“Darkness cannot drive out darkness: only light can do that. Hate cannot drive out hate: only love can do that.” – MLK.
“If you’re not ready to die for it, put the word ‘freedom’ out of your vocabulary.” – Malcolm X.
Warwick, RI – On Friday, Jan. 30, I had the pleasure of attending Ocean State Theatre Company’s (OSTC) opening night production of “The Meeting”, an intense and thought-provoking show written by award-winning and internationally known playwright Jeff Stetson.
“The Meeting”, which is running through Feb. 15 at OSTC in Warwick, is a superb enactment of an imagined conversation between Malcolm X and Dr. Martin Luther King, Jr. The production features Damron Russel Armstrong as Malcolm X, Marcus Denard Johnson as Dr. King, and Tony Mitchell as Malcolm X’s bodyguard, Rashad.
The conversation between the two civil rights leaders is deeply moving, sometimes heated and confrontational, and occasionally interspersed with humor and humility. Both men place their shared hope for peace and civil rights center stage, while recognizing that the roads they have chosen to follow will never meet in their lifetimes.
The power of this play lies not only in its historical examination of two central leaders of the civil rights movement and their differing philosophies but also its relevance to current issues of social justice and equality in America today.
Actors Damron Armstrong and Marcus Denard Johnson offer the audience impassioned portrayals of both Malcolm X and Dr. King, while also providing insights into the leaders’ opposing philosophies and their radically different personalities.
The Meeting is set in a Harlem Hotel room in February 1965, one week before Malcolm X is assassinated and a little less than three years before Dr. King is himself gunned down.
Although I had expected “The Meeting” to be simply a philosophical discussion between two principal figures of the civil rights movement, the playwright injects drama and surprise to create unexpected and telling dialogue. Malcolm rails against Dr. King’s non-violent approach, at one time telling him, “you can’t sacrifice your own people and expect to win”, while Dr. King tells Malcolm that “[sacrifice and] non-violence was the only way to affect change”.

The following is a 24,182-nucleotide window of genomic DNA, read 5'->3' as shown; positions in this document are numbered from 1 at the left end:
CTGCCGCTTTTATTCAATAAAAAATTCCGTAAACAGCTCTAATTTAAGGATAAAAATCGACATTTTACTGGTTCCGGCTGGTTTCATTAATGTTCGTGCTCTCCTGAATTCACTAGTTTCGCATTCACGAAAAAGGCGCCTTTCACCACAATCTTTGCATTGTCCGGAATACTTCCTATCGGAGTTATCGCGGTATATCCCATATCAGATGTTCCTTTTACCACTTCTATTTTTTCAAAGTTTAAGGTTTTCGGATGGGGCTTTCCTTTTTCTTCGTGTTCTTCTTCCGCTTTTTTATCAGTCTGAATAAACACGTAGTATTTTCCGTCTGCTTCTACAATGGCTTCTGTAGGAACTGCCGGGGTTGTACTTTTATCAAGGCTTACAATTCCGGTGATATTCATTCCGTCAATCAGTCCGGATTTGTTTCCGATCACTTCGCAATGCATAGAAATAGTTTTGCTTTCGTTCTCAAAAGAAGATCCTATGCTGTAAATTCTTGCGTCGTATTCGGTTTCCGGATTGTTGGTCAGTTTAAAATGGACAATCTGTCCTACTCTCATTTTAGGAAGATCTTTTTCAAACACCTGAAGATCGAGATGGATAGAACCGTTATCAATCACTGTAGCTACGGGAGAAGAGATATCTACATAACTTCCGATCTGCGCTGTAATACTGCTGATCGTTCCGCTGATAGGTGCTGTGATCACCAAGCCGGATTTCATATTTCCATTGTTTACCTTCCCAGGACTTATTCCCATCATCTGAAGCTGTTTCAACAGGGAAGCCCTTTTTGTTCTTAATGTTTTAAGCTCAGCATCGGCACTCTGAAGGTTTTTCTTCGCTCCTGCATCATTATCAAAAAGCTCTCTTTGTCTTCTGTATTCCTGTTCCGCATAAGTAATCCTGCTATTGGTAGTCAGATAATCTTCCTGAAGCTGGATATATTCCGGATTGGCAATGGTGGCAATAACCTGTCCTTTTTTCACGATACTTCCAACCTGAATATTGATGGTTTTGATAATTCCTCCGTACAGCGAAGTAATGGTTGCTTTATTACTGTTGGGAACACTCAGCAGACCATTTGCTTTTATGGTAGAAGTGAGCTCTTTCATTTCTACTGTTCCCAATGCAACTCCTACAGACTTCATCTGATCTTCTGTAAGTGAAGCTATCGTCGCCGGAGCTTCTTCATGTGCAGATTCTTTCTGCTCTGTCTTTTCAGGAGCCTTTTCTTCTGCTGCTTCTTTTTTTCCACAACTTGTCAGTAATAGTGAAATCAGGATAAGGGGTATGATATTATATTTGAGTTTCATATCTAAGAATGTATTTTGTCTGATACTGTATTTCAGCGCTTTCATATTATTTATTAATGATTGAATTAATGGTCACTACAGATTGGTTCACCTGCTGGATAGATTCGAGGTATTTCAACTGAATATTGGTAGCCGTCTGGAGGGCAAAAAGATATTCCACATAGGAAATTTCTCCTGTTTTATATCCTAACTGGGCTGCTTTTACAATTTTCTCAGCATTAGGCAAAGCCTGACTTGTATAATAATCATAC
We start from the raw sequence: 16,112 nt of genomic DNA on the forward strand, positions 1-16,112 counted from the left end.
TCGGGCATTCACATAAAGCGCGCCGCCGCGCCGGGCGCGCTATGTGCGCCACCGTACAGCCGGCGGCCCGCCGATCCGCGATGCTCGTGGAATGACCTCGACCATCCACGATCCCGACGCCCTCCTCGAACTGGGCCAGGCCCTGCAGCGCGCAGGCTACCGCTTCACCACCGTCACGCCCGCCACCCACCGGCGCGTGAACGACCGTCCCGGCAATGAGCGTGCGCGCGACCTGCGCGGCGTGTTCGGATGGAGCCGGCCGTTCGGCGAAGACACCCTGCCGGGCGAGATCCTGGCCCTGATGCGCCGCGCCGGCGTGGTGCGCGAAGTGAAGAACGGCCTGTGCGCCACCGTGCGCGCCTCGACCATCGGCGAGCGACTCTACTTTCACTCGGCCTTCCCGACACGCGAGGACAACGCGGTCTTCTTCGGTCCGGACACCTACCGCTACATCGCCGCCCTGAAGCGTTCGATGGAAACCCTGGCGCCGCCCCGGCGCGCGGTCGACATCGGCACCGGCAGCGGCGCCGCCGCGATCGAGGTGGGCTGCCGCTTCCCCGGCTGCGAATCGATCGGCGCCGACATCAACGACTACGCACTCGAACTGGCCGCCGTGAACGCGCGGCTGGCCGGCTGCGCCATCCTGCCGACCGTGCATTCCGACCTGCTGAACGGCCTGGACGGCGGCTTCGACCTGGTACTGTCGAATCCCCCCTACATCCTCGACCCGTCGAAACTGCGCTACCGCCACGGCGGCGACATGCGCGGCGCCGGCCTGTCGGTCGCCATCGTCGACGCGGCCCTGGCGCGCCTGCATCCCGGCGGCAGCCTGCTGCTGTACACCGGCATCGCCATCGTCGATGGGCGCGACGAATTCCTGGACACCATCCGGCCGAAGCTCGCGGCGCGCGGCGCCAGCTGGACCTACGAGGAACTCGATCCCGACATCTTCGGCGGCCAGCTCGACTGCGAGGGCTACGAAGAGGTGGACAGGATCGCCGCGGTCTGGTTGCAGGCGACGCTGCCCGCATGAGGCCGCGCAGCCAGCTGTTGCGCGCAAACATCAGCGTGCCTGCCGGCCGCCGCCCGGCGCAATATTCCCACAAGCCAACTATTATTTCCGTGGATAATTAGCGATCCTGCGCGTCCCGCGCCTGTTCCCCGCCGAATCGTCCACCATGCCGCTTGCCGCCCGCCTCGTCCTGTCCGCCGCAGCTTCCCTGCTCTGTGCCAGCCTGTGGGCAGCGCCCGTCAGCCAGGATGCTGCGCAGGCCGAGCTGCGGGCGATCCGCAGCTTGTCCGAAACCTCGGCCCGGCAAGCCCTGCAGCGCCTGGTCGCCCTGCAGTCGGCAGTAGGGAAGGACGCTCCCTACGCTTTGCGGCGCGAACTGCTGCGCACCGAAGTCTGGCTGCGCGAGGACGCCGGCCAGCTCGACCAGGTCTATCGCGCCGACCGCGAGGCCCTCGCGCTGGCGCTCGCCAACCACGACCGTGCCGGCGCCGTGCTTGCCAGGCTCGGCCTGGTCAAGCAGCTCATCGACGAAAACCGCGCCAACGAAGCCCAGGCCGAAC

The playwright set this fictional encounter between Malcolm X and Dr. King on the day of the early morning fire-bombing of the former’s home, in which everything was destroyed. Although Malcolm and his family escaped unharmed, it certainly explains why Malcolm is agitated throughout most of his conversation with Dr. King. His anxiety subsides near the end of the meeting when he discovers the nature of the gift that Dr. King has brought.
Martin argues that Malcolm’s methods threaten the gains that they have made. Malcolm responds that the only reason Dr. King’s movement won concessions was because “I was the alternative”. Malcolm neatly sums up the philosophical differences between his movement and that of Dr. King when he tells him, “You tried to stop whites from hating us, (while) I tried to stop us from hating ourselves”.
At one point in their conversation, Malcolm tells Dr King, “A black man can be killed in America without consequences”. Martin responds that he is appealing to the conscience of America, to which Malcolm replies, “This country has no conscience”.
This compelling production is an opportunity to expose your children or grandchildren to an important message. It provides an opening for discussions with family and friends regarding past as well as ongoing issues of civil rights, social justice, and equality.
Ocean State Theatre Company is located at 1245 Jefferson Boulevard in Warwick. Tickets are available by calling (401) 921-6800 or online at www.oceanstatetheatre.org. Performances are Wednesday through Saturday at 7 p.m., with matinees on Thursdays, Saturdays and Sundays at 2 p.m.
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